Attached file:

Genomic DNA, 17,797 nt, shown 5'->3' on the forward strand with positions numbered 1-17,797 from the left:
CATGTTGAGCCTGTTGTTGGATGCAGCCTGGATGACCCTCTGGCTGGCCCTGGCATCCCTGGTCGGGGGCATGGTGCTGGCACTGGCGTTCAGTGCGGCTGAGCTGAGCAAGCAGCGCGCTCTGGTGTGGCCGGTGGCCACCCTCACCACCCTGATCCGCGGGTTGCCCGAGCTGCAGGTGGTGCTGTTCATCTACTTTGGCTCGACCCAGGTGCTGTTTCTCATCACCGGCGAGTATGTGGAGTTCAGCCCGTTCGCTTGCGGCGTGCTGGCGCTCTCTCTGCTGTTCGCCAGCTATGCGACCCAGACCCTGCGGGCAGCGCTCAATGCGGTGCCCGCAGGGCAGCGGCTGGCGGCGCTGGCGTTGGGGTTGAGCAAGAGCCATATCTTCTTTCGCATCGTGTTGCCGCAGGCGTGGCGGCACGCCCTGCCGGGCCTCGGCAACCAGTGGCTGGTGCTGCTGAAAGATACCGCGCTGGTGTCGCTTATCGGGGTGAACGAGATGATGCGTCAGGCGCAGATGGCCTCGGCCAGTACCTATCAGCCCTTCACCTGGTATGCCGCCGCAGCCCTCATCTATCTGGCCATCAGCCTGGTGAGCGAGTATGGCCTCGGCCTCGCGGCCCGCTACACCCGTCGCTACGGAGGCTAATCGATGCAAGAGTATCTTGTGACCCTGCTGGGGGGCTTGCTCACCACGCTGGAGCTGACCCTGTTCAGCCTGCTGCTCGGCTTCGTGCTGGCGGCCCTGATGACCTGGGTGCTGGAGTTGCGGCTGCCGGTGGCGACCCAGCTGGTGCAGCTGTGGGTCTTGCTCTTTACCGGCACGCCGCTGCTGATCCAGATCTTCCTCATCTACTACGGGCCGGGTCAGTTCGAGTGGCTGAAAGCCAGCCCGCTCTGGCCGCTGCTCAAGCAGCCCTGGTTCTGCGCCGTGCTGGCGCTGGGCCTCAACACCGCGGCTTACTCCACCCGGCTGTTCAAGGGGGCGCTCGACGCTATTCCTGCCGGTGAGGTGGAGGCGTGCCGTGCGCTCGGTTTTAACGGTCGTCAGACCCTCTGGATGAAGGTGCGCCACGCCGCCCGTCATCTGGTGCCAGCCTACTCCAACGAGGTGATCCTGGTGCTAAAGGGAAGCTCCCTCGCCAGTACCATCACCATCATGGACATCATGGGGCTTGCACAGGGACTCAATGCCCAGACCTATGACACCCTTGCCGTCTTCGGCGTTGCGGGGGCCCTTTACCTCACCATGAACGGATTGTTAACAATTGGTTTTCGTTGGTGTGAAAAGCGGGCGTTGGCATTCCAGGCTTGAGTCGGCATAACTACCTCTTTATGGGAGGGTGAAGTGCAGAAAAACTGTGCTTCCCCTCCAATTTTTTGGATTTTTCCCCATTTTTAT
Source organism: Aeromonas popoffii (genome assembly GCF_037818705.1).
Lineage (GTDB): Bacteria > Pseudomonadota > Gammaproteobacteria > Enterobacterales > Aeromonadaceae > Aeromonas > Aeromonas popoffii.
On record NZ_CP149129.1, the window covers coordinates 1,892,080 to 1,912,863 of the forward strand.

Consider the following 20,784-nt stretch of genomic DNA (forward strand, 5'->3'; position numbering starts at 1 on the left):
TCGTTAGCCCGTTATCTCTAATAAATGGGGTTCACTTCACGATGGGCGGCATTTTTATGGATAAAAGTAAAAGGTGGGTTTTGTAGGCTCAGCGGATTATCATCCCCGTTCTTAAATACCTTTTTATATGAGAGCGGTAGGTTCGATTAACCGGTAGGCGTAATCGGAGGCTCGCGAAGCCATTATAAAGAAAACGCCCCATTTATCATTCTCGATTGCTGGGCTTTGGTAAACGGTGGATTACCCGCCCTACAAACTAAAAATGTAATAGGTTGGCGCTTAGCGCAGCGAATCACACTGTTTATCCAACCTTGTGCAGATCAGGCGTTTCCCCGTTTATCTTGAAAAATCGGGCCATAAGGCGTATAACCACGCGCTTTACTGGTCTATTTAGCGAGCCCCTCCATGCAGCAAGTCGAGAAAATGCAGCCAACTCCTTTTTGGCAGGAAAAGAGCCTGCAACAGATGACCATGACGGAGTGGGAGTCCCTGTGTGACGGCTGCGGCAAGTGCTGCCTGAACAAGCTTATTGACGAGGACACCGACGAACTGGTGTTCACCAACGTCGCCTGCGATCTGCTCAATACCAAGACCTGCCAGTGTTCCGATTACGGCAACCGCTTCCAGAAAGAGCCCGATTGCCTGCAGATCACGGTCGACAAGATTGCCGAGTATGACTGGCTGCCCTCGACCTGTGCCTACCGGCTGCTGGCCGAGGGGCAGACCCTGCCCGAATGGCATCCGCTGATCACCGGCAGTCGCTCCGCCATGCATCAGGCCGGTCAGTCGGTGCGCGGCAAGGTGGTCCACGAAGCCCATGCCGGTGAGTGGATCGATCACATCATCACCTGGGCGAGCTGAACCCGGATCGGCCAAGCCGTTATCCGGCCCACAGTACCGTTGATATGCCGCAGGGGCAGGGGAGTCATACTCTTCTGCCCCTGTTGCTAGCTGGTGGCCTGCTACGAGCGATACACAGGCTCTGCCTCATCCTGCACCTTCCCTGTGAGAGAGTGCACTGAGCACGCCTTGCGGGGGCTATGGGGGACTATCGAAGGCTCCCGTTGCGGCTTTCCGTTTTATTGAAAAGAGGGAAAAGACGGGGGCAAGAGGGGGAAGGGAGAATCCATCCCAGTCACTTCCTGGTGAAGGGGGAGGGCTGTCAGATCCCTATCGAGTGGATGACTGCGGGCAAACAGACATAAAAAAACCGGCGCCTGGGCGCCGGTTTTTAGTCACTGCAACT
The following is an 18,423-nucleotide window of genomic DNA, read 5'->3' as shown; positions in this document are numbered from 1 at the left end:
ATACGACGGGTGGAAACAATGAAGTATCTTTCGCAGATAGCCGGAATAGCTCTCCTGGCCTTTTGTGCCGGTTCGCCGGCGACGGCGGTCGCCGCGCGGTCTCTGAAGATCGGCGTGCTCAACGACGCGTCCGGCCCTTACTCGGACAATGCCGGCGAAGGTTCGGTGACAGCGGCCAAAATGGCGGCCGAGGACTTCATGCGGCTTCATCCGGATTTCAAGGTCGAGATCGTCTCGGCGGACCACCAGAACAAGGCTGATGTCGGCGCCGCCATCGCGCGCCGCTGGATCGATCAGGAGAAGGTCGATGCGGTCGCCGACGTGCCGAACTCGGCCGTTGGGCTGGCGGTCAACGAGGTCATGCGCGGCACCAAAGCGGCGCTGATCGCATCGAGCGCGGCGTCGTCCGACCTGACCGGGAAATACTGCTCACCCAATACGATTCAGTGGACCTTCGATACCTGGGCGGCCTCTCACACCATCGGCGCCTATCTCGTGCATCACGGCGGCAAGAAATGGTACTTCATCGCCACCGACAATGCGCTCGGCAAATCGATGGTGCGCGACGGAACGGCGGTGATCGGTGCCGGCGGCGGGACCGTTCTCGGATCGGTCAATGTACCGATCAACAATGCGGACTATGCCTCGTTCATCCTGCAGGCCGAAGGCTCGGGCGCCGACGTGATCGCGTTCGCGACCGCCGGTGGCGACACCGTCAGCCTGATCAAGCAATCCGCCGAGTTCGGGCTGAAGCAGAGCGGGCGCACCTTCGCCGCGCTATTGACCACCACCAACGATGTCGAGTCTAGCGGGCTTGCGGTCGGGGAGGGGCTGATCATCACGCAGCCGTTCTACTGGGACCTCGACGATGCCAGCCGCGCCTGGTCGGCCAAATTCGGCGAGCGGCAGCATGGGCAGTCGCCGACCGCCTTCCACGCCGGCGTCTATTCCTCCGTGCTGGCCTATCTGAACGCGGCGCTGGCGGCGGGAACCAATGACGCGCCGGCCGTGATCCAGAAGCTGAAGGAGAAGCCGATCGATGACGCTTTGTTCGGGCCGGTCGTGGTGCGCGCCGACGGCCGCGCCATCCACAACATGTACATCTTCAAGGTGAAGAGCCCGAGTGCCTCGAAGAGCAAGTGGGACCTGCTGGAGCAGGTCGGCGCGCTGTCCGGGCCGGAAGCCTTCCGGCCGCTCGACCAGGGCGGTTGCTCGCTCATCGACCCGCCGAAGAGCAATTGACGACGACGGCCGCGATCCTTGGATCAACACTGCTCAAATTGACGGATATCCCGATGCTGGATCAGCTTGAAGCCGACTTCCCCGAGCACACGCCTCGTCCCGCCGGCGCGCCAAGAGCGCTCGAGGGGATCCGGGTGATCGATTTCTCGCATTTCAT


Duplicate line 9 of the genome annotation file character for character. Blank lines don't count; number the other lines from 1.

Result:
ATACGACGGGTGGAAACAATGAAGTATCTTTCGCAGATAGCCGGAATAGCTCTCCTGGCCTTTTGTGCCGGTTCGCCGGCGACGGCGGTCGCCGCGCGGTCTCTGAAGATCGGCGTGCTCAACGACGCGTCCGGCCCTTACTCGGACAATGCCGGCGAAGGTTCGGTGACAGCGGCCAAAATGGCGGCCGAGGACTTCATGCGGCTTCATCCGGATTTCAAGGTCGAGATCGTCTCGGCGGACCACCAGAACAAGGCTGATGTCGGCGCCGCCATCGCGCGCCGCTGGATCGATCAGGAGAAGGTCGATGCGGTCGCCGACGTGCCGAACTCGGCCGTTGGGCTGGCGGTCAACGAGGTCATGCGCGGCACCAAAGCGGCGCTGATCGCATCGAGCGCGGCGTCGTCCGACCTGACCGGGAAATACTGCTCACCCAATACGATTCAGTGGACCTTCGATACCTGGGCGGCCTCTCACACCATCGGCGCCTATCTCGTGCATCACGGCGGCAAGAAATGGTACTTCATCGCCACCGACAATGCGCTCGGCAAATCGATGGTGCGCGACGGAACGGCGGTGATCGGTGCCGGCGGCGGGACCGTTCTCGGATCGGTCAATGTACCGATCAACAATGCGGACTATGCCTCGTTCATCCTGCAGGCCGAAGGCTCGGGCGCCGACGTGATCGCGTTCGCGACCGCCGGTGGCGACACCGTCAGCCTGATCAAGCAATCCGCCGAGTTCGGGCTGAAGCAGAGCGGGCGCACCTTCGCCGCGCTATTGACCACCACCAACGATGTCGAGTCTAGCGGGCTTGCGGTCGGGGAGGGGCTGATCATCACGCAGCCGTTCTACTGGGACCTCGACGATGCCAGCCGCGCCTGGTCGGCCAAATTCGGCGAGCGGCAGCATGGGCAGTCGCCGACCGCCTTCCACGCCGGCGTCTATTCCTCCGTGCTGGCCTATCTGAACGCGGCGCTGGCGGCGGGAACCAATGACGCGCCGGCCGTGATCCAGAAGCTGAAGGAGAAGCCGATCGATGACGCTTTGTTCGGGCCGGTCGTGGTGCGCGCCGACGGCCGCGCCATCCACAACATGTACATCTTCAAGGTGAAGAGCCCGAGTGCCTCGAAGAGCAAGTGGGACCTGCTGGAGCAGGTCGGCGCGCTGTCCGGGCCGGAAGCCTTCCGGCCGCTCGACCAGGGCGGTTGCTCGCTCATCGACCCGCCGAAGAGCAATTGACGACGACGGCCGCGATCCTTGGATCAACACTGCTCAAATTGACGGATATCCCGATGCTGGATCAGCTTGAAGCCGACTTCCCCGAGCACACGCCTCGTCCCGCCGGCGCGCCAAGAGCGCTCGAGGGGATCCGGGTGATCGATTTCTCGCATTTCAT